PO-033 Mitochondria-associated Ampk mediates mitochondrial quality control in skeletal muscle
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Objective Mitochondria exist as a complex, interconnected reticulum with the degree of complexity at homeostasis varying by cell type. Declines in mitochondrial quality is a hallmark of numerous diseases and is partly maintained through the targeted removal and degradation of damaged/dysfunctional regions of the reticulum known as mitophagy. We have demonstrated that acute exercise causes targeted degradation of a subset (<1%) of the mitochondrial reticulum through mitophagy in an AMPK-dependent manner. However, how such spatial regulation is achieved is unclear. Given that AMPK is a well-known bioenergetics sensor critical for maintenance of energetic homoeostasis, and numerous studies have linked AMPK-signaling to mitochondrial remodeling and functional adaptations under physiological and pathological conditions, we hypothesized that AMPK regulates mitophagy by being physically associated with the mitochondria.
Methods C57BL/6 mice (3 or 20 months of age) were kept in standard conditions (12:12 light, dark cycle) on normal chow. Enriched mitochondrial fractions from skeletal muscle were obtained via differential centrifugation and percoll gradient isolation. Skeletal muscle energetic stress was induced via acute treadmill running, direct electrical stimulation, or hindlimb ischemia-reperfusion. Somatic gene transfer into skeletal muscle was done via electraporation. Confocal microscopy of whole mount skeletal muscle was performed at least 10 days post-electraporation to assess MitoTimer fluorescence Red:Green Ratio and Mitophagy (i.e. presence of pure red puncta).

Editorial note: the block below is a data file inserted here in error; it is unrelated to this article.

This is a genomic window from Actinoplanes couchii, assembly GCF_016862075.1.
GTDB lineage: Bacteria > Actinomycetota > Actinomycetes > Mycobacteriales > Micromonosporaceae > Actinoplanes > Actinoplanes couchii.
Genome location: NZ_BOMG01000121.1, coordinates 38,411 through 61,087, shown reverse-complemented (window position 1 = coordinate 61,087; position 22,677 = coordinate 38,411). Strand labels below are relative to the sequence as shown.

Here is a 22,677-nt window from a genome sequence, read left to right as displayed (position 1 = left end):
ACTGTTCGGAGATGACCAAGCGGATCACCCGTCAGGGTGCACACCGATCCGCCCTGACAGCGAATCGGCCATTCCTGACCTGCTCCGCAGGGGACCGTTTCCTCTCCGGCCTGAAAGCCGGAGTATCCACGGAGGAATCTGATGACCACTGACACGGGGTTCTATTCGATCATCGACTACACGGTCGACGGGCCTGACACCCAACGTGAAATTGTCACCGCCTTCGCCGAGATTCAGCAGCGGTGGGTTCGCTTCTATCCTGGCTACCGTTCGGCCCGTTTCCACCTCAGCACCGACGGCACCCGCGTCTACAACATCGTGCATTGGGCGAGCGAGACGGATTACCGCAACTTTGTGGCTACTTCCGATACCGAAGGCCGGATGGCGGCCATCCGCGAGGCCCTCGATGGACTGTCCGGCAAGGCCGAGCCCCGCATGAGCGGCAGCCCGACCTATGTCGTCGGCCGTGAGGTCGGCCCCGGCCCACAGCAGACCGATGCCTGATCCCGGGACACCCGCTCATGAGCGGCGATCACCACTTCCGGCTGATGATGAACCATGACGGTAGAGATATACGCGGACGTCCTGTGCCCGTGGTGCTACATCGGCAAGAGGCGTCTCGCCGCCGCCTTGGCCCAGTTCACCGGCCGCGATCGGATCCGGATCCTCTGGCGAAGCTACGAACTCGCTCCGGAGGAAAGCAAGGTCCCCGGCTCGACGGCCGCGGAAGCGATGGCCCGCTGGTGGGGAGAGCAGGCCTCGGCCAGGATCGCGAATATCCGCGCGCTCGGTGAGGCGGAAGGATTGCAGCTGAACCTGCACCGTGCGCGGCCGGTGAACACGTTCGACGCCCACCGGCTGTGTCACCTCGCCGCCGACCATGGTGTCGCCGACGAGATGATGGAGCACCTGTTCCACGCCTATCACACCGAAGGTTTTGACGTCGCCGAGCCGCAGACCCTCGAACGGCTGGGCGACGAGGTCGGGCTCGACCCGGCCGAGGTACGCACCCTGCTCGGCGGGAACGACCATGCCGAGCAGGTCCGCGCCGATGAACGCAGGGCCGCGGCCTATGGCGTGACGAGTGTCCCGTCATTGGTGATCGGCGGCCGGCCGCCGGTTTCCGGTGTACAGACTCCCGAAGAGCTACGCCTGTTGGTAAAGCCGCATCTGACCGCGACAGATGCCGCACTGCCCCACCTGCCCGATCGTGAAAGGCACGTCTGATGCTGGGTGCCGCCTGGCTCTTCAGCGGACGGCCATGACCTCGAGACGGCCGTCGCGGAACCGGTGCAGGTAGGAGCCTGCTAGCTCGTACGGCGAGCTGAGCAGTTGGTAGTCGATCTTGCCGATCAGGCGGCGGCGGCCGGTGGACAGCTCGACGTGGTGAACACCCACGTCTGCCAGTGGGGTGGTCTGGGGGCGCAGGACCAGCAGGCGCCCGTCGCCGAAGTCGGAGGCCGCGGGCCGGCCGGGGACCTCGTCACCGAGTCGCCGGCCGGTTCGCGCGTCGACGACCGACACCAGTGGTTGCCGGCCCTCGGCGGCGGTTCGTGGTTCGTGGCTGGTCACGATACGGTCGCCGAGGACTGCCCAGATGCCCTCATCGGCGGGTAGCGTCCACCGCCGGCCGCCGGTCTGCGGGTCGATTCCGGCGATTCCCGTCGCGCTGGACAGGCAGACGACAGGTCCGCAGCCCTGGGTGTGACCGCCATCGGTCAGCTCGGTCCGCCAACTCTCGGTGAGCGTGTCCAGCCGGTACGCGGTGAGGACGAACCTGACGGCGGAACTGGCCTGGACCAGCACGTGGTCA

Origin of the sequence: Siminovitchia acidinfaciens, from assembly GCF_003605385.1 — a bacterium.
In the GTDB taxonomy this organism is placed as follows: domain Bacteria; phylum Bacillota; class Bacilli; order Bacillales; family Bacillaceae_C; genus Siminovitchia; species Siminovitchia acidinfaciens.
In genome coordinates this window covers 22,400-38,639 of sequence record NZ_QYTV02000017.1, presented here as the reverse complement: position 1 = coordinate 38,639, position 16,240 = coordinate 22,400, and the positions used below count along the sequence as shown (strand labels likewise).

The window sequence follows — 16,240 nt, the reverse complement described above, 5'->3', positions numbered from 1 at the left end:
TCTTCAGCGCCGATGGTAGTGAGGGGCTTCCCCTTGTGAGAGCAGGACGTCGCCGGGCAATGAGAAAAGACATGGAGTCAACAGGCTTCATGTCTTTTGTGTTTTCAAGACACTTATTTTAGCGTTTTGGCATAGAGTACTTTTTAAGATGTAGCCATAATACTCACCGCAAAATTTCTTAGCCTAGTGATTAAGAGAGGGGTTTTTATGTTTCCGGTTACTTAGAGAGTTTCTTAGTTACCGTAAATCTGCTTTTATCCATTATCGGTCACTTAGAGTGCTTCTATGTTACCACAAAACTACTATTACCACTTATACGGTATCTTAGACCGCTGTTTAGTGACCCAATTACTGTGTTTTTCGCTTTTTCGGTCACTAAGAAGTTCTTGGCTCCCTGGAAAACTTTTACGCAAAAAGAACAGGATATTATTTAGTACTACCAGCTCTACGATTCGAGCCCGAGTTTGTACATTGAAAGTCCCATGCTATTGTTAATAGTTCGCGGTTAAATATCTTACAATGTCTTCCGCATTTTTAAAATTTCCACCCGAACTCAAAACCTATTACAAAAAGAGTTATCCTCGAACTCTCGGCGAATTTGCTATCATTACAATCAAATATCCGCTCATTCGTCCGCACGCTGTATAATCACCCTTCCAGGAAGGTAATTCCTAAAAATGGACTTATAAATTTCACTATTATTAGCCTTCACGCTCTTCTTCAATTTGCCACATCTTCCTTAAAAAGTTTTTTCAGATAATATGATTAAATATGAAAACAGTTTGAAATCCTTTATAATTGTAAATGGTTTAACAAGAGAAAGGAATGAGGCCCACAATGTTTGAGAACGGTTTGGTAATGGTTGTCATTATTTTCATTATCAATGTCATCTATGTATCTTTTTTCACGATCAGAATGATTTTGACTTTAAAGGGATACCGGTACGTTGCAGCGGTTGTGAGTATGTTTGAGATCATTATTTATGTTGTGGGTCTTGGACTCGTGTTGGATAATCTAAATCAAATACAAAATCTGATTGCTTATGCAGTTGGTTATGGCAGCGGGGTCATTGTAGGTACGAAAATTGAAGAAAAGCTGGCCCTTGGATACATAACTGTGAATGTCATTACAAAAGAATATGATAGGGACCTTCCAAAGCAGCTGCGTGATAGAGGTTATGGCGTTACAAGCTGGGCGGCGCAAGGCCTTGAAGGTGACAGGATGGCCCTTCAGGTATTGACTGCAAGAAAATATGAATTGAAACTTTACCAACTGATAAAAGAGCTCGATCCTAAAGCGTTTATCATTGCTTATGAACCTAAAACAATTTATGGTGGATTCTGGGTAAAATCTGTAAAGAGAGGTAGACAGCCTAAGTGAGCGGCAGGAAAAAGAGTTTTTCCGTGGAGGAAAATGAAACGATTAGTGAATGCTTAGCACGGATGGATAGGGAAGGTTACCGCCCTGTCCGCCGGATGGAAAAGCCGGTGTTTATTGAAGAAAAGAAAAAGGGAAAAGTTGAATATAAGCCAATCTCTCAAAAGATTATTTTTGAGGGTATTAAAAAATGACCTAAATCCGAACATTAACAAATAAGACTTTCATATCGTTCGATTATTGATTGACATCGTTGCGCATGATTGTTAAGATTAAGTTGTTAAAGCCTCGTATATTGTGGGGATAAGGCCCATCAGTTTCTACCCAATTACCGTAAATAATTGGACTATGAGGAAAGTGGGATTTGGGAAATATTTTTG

Results We have discovered that AMPK is enriched in isolated mitochondria from both mouse and human skeletal muscle (mitoAMPK) and that, in mice, mitoAMPK consists exclusively of ⍺1/β2/γ1 isoforms. Furthermore, skeletal muscle mitoAMPK Thr172 phosphorylation, indicative of activation, is increased following electrical stimulation, ischemia-reperfusion, and acute treadmill running. By co-transfecting mouse FDB muscle with pMitoTimer and a mitochondrially-targeted AMPK inhibitor peptide (mitoAIP), we show that mitoAMPK activity is required to maintain mitochondrial quality (as evidenced by increased MitoTimer Red:Green ratio) and exercise-induced mitophagy (MitoTimer pure red puncta). Interestingly, association of mitoAMPK with mitochondria declines by ~50% in skeletal muscle in old mice and coincides with poor mitochondrial quality (increased MitoTimer Red:Green ratio), which may explain the loss of mitochondrial quality and metabolic flexibility with aging.
Conclusions Our current working hypothesis is that activation of mitoAMPK by exercise plays an instrumental role in promoting mitochondrial remodeling, hence contractile and metabolic adaptations, by spatially recognizing damaged regions of the mitochondrial reticulum. Future research on mitoAMPK will significantly improve the mechanistic understanding of exercise training-induced adaptation in skeletal muscle and AMPK biology.
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